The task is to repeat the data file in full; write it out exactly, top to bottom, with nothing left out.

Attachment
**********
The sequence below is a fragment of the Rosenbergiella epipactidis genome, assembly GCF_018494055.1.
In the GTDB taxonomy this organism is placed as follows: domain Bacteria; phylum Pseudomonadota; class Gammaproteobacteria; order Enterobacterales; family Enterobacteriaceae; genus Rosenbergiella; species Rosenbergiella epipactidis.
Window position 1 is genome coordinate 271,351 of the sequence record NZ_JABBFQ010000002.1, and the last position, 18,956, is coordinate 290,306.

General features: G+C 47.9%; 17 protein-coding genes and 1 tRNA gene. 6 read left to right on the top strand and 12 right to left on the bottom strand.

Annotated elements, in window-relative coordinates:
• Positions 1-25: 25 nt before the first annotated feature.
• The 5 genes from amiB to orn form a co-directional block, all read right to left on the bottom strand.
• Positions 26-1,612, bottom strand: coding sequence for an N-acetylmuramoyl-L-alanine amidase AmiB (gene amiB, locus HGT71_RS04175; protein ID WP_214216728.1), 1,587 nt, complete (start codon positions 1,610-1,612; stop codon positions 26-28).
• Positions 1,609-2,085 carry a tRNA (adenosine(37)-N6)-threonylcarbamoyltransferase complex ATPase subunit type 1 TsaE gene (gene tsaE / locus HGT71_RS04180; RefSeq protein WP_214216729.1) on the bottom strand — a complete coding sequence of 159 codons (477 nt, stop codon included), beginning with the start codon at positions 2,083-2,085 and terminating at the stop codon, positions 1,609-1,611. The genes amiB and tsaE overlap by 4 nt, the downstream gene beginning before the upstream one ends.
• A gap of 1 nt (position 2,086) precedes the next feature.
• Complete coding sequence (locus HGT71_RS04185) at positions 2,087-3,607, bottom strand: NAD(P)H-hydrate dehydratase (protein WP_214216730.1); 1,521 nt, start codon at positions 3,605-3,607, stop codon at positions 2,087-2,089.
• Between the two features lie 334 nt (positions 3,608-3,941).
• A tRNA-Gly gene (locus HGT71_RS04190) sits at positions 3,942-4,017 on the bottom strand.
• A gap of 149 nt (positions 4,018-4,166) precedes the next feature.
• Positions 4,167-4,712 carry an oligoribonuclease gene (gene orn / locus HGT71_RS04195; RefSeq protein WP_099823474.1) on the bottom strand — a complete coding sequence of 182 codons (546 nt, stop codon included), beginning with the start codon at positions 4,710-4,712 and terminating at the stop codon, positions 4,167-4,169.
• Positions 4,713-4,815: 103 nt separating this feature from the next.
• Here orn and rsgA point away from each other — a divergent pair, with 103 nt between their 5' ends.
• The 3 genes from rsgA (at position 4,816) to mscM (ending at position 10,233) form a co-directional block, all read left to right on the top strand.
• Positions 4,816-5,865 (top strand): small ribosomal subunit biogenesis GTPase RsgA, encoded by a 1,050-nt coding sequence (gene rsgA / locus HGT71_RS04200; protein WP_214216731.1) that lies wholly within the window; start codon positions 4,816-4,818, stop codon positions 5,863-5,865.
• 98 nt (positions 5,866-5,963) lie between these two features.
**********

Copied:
The sequence below is a fragment of the Rosenbergiella epipactidis genome, assembly GCF_018494055.1.
In the GTDB taxonomy this organism is placed as follows: domain Bacteria; phylum Pseudomonadota; class Gammaproteobacteria; order Enterobacterales; family Enterobacteriaceae; genus Rosenbergiella; species Rosenbergiella epipactidis.
Window position 1 is genome coordinate 271,351 of the sequence record NZ_JABBFQ010000002.1, and the last position, 18,956, is coordinate 290,306.

General features: G+C 47.9%; 17 protein-coding genes and 1 tRNA gene. 6 read left to right on the top strand and 12 right to left on the bottom strand.

Annotated elements, in window-relative coordinates:
• Positions 1-25: 25 nt before the first annotated feature.
• The 5 genes from amiB to orn form a co-directional block, all read right to left on the bottom strand.
• Positions 26-1,612, bottom strand: coding sequence for an N-acetylmuramoyl-L-alanine amidase AmiB (gene amiB, locus HGT71_RS04175; protein ID WP_214216728.1), 1,587 nt, complete (start codon positions 1,610-1,612; stop codon positions 26-28).
• Positions 1,609-2,085 carry a tRNA (adenosine(37)-N6)-threonylcarbamoyltransferase complex ATPase subunit type 1 TsaE gene (gene tsaE / locus HGT71_RS04180; RefSeq protein WP_214216729.1) on the bottom strand — a complete coding sequence of 159 codons (477 nt, stop codon included), beginning with the start codon at positions 2,083-2,085 and terminating at the stop codon, positions 1,609-1,611. The genes amiB and tsaE overlap by 4 nt, the downstream gene beginning before the upstream one ends.
• A gap of 1 nt (position 2,086) precedes the next feature.
• Complete coding sequence (locus HGT71_RS04185) at positions 2,087-3,607, bottom strand: NAD(P)H-hydrate dehydratase (protein WP_214216730.1); 1,521 nt, start codon at positions 3,605-3,607, stop codon at positions 2,087-2,089.
• Between the two features lie 334 nt (positions 3,608-3,941).
• A tRNA-Gly gene (locus HGT71_RS04190) sits at positions 3,942-4,017 on the bottom strand.
• A gap of 149 nt (positions 4,018-4,166) precedes the next feature.
• Positions 4,167-4,712 carry an oligoribonuclease gene (gene orn / locus HGT71_RS04195; RefSeq protein WP_099823474.1) on the bottom strand — a complete coding sequence of 182 codons (546 nt, stop codon included), beginning with the start codon at positions 4,710-4,712 and terminating at the stop codon, positions 4,167-4,169.
• Positions 4,713-4,815: 103 nt separating this feature from the next.
• Here orn and rsgA point away from each other — a divergent pair, with 103 nt between their 5' ends.
• The 3 genes from rsgA (at position 4,816) to mscM (ending at position 10,233) form a co-directional block, all read left to right on the top strand.
• Positions 4,816-5,865 (top strand): small ribosomal subunit biogenesis GTPase RsgA, encoded by a 1,050-nt coding sequence (gene rsgA / locus HGT71_RS04200; protein WP_214216731.1) that lies wholly within the window; start codon positions 4,816-4,818, stop codon positions 5,863-5,865.
• 98 nt (positions 5,866-5,963) lie between these two features.